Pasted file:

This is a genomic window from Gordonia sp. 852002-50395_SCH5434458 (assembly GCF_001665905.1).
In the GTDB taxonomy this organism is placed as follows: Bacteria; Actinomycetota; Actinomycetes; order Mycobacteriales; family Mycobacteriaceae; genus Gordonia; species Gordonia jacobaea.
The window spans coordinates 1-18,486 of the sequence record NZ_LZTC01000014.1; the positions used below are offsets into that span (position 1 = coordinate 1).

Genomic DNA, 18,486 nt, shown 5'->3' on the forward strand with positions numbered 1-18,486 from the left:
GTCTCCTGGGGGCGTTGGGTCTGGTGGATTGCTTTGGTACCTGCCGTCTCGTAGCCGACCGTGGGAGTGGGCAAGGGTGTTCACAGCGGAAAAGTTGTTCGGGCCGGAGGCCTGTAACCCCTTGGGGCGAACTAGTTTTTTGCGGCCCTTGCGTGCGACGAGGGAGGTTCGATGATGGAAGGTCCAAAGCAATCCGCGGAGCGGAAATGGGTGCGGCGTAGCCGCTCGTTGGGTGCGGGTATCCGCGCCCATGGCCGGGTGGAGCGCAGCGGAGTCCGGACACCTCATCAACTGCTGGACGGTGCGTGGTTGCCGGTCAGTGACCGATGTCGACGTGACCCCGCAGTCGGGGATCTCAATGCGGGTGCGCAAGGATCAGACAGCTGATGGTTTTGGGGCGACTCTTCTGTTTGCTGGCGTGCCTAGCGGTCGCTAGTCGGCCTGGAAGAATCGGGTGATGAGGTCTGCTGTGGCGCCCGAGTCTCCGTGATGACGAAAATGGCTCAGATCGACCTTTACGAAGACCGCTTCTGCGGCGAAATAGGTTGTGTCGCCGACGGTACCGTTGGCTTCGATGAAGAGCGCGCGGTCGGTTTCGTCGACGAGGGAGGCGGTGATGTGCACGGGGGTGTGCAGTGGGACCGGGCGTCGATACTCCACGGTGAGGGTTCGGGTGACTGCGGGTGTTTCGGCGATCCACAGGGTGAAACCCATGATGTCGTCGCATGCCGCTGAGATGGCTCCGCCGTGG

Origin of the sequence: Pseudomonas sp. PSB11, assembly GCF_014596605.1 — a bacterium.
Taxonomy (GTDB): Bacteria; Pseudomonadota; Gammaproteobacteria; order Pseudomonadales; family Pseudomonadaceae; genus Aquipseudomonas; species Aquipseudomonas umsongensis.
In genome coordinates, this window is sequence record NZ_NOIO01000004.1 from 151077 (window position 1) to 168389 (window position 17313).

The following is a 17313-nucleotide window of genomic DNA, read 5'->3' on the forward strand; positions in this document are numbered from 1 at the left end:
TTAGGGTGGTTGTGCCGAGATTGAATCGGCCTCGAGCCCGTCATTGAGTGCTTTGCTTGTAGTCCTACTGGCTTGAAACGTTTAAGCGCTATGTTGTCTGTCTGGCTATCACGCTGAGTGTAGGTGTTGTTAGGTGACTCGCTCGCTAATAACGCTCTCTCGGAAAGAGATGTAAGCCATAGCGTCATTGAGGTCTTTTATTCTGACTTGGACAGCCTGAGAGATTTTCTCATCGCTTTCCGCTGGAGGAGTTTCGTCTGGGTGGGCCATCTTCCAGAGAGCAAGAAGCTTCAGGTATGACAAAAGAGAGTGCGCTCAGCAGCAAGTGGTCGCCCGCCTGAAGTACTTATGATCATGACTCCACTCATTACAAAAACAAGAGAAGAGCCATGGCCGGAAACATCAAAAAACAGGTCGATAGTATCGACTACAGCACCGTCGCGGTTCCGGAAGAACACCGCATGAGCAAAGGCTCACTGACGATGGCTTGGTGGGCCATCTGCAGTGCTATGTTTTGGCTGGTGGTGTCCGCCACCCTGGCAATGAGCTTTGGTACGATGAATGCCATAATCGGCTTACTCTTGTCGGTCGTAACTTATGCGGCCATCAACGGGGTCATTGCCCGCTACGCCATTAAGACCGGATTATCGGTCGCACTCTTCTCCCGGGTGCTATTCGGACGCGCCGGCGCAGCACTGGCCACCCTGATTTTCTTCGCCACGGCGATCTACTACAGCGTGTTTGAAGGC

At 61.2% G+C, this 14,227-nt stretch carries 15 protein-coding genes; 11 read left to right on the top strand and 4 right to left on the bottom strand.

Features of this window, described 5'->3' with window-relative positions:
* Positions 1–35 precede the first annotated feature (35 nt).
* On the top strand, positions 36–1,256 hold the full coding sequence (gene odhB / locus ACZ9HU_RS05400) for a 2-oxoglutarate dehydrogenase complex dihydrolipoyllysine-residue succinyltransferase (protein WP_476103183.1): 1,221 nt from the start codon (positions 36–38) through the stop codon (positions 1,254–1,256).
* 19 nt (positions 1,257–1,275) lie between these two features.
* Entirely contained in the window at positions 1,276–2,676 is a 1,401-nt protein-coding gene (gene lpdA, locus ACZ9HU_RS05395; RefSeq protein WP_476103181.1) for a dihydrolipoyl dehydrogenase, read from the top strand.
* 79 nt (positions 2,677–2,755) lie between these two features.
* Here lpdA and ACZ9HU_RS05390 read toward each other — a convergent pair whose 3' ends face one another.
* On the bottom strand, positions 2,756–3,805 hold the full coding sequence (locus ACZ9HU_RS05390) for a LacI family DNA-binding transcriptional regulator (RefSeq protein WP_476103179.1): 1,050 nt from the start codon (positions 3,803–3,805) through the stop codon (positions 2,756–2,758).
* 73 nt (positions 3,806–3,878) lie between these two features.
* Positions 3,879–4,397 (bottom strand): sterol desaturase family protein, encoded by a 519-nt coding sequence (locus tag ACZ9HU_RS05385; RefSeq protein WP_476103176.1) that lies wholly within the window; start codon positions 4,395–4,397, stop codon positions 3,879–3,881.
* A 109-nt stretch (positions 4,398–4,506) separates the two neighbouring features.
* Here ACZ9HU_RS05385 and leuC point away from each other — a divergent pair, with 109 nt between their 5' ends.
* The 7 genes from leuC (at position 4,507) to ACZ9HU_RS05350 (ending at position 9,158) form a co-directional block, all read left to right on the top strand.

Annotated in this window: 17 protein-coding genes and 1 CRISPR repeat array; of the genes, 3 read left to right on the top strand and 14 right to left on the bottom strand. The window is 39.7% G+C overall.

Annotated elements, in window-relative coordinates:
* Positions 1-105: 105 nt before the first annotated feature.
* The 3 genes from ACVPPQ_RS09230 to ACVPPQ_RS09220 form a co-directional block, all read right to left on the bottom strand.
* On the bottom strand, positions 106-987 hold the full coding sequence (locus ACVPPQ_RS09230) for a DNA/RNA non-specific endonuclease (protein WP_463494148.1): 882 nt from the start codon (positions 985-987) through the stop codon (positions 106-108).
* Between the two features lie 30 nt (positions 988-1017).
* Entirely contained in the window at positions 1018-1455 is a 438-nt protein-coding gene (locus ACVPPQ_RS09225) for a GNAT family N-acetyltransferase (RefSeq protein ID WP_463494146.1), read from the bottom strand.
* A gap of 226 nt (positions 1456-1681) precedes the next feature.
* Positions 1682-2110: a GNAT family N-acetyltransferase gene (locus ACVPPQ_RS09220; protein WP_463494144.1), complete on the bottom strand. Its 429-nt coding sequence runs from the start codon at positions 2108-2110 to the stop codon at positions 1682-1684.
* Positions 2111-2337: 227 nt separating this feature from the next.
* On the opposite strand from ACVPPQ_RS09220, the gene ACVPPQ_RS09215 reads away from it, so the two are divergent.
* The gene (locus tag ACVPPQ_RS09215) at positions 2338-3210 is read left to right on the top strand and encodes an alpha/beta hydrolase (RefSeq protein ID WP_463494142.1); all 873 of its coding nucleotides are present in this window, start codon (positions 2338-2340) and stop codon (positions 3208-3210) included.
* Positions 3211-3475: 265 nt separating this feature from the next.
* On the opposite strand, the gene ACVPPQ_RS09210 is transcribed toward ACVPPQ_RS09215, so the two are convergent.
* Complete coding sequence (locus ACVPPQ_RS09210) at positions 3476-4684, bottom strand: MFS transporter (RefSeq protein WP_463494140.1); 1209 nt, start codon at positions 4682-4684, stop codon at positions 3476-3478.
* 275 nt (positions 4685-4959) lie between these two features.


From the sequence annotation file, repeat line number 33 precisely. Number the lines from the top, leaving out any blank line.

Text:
* Positions 1682-2110: a GNAT family N-acetyltransferase gene (locus ACVPPQ_RS09220; protein WP_463494144.1), complete on the bottom strand. Its 429-nt coding sequence runs from the start codon at positions 2108-2110 to the stop codon at positions 1682-1684.